Replace “Get better at putting” with…
“Throw 500 putts where I focus on follow through and extension of my hand towards the basket on every putt.”
Replace “Work on my upshots” with…
“Throw 100 throws with each of my mids at targets that are 225, 250, and 275 feet away.”
Are you starting to see the difference? You can’t “try to throw further”, “increase your accuracy”, or “get better at putting”. What you can do is work on the behaviors that result in those things. It’s those behaviors that are what you are out in the field practicing. Those actions are what will create the results you are looking for. Those are the things you want to practice until they are permanent.
The Missing Ingredient…
Once you understand this concept and hit the field or practice basket with some very controllable and specific behaviors to work on, there is one more invaluable piece to the practice puzzle.
One thing we are all terrible at is seeing what we are actually doing. It’s kind of scary how different what we think we are doing is from what we are really doing. Unless you’ve figured out a way to pull your eyeballs out of your head to watch yourself from a distance, you need a partner. You need someone who can watch what you are doing and let you know if you are getting closer to what you set out to practice.
You see, it might feel like you are following through, but really you aren’t. It might feel like you are shifting your weight, but you aren’t. It might feel like you are extending through your putts, but, you guessed it, you aren’t. It’s not until you ask someone to watch you and give you feedback that you realize just how far you might be from your desired behavior. A good, observant practice partner is invaluable.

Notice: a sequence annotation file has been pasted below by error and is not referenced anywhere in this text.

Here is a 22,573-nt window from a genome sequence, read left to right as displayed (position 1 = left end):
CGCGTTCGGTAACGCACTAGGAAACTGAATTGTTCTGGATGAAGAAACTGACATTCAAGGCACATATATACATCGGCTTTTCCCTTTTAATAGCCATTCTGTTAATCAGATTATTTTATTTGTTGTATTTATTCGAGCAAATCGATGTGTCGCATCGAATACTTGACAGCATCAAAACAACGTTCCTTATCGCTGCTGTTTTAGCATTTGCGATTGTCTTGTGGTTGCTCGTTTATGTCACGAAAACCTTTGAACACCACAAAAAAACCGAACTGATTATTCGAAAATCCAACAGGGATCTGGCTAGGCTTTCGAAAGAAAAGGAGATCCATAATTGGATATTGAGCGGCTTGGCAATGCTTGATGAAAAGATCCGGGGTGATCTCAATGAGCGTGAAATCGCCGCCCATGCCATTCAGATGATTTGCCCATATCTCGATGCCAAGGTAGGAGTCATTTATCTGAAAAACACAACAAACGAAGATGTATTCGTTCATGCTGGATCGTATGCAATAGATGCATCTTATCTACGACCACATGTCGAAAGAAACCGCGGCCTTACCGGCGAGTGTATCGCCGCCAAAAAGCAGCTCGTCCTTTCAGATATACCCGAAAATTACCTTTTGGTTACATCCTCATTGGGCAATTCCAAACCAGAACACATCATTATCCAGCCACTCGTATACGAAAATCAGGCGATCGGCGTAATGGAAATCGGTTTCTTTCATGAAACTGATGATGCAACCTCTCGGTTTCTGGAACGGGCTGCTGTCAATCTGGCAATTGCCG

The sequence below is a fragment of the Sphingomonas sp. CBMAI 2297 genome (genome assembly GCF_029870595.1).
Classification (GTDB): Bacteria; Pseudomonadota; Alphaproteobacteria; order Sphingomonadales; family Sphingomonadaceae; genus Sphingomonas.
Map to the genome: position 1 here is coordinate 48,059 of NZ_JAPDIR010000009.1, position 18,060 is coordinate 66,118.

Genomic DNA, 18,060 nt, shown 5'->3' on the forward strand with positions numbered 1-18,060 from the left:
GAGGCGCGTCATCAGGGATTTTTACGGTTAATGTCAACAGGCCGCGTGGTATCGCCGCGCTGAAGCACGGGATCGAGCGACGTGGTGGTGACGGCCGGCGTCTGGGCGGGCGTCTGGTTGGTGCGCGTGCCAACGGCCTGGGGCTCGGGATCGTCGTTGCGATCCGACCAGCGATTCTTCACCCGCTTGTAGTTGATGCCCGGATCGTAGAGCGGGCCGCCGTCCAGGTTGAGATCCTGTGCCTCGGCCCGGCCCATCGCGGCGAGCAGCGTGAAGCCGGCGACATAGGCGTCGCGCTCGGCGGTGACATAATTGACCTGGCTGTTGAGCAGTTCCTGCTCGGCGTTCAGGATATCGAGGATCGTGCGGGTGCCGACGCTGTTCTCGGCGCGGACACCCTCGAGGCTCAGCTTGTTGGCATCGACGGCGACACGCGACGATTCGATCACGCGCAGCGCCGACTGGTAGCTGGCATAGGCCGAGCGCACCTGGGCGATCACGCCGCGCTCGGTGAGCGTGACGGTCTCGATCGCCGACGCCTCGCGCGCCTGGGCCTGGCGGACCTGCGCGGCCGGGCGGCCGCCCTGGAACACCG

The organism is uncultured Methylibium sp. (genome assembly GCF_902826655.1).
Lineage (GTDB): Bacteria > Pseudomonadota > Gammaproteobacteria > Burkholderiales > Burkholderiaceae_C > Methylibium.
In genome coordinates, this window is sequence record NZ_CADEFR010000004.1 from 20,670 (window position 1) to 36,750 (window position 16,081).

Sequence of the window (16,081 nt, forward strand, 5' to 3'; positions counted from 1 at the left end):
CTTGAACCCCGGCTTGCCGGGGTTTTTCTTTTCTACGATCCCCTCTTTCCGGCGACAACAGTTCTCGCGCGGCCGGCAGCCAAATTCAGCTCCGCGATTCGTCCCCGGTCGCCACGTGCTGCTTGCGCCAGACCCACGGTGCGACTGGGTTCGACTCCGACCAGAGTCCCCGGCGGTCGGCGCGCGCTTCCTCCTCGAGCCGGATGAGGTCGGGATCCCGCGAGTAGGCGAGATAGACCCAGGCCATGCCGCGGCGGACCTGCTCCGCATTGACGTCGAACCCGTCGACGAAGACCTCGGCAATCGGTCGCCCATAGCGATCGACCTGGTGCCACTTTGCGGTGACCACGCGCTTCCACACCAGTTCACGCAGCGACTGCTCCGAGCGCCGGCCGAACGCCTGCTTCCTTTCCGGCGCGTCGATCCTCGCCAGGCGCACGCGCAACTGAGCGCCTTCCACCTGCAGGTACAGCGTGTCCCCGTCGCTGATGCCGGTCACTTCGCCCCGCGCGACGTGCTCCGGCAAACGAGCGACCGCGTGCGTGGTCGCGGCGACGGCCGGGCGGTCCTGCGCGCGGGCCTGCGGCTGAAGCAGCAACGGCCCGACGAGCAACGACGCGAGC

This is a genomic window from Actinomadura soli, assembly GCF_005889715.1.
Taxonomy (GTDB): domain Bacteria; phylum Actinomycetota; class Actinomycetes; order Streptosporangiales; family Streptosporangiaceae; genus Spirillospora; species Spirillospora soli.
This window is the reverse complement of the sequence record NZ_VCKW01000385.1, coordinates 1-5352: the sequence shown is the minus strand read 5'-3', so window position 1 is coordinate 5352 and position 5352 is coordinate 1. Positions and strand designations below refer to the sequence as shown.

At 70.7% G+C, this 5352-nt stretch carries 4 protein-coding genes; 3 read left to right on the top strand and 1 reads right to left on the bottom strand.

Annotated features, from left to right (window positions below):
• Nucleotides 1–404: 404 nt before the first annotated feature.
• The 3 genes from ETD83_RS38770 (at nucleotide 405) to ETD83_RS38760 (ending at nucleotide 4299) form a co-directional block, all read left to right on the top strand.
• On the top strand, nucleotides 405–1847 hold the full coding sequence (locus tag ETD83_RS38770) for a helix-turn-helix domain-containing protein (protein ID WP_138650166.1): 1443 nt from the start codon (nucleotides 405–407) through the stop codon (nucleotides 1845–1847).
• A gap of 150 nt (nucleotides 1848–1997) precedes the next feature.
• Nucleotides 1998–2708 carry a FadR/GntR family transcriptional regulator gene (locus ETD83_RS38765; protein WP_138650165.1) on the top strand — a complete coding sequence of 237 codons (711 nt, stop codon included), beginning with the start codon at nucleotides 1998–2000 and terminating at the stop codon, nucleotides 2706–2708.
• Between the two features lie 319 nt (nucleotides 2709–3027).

“But I don’t have a practice partner!” I can hear many of you saying that right now. I have good news. You do have one. All of you do. It’s probably within arms reach of you right now.
You should be recording every single one of your practice sessions on video.
That’s right, stop surfing Facebook for a little bit and put that smart phone to much better use (after you’ve read our daily post of course!). Set it on a table or bag. Lean it against a rock. Get one of these! Do whatever you need to do. But don’t spend one more minute practicing without recording it.
It will be the single best thing you’ve ever done for your game.
You will be amazed at how much you are not doing that you thought you were actually doing. The video is a sometimes cruel reality check, but it doesn’t lie.
More Than One Way to Skin a Cat…
OK, first of all, what kind of sick, morbid individual came up with that saying? Was there a time in our history when cat skinning was a thing? Let’s assume that for some bizarre reason, it was. Let’s assume there were some professional cat skinners out there at some point. And if there were, I bet they would have agreed, there are probably a lot of ways to skin a cat. But I’d also bet that for the pros, there was a best way. They weren’t sitting around the office wasting time skinning in a less than optimal manner. They had a job to do. There was a full day’s worth of skinnin’ to be done! And for that reason, they would have chosen to do it one way only… The most effective.
And that’s what we have here. Of course there are a lot of ways to get better at disc golf. I would never argue that there aren’t. But what I would argue is that there is also a best way. Especially when it comes to practice. I firmly believe that what I’ve described above is that best way.
Make the commitment this year to pick specific behaviors you want to work on. Is it your reach back? Your follow through? How close to your chest you pull? Your weight shift? Your putting? Your upshots? Distance? If you’re not sure, I’d suggest spending some time over on the Heavy Disc blog to figure that out. There is no better source for information on how to work on your form.
Once you have your opportunities identified, commit to regular dedicated practice time. Head out to practice them. A lot. Bring your camera or phone and record every single session. Use that video to know what progress you are making. Use it to identify what still needs work.
Rinse and repeat until, you guessed it, your desired disc golf behaviors are permanent.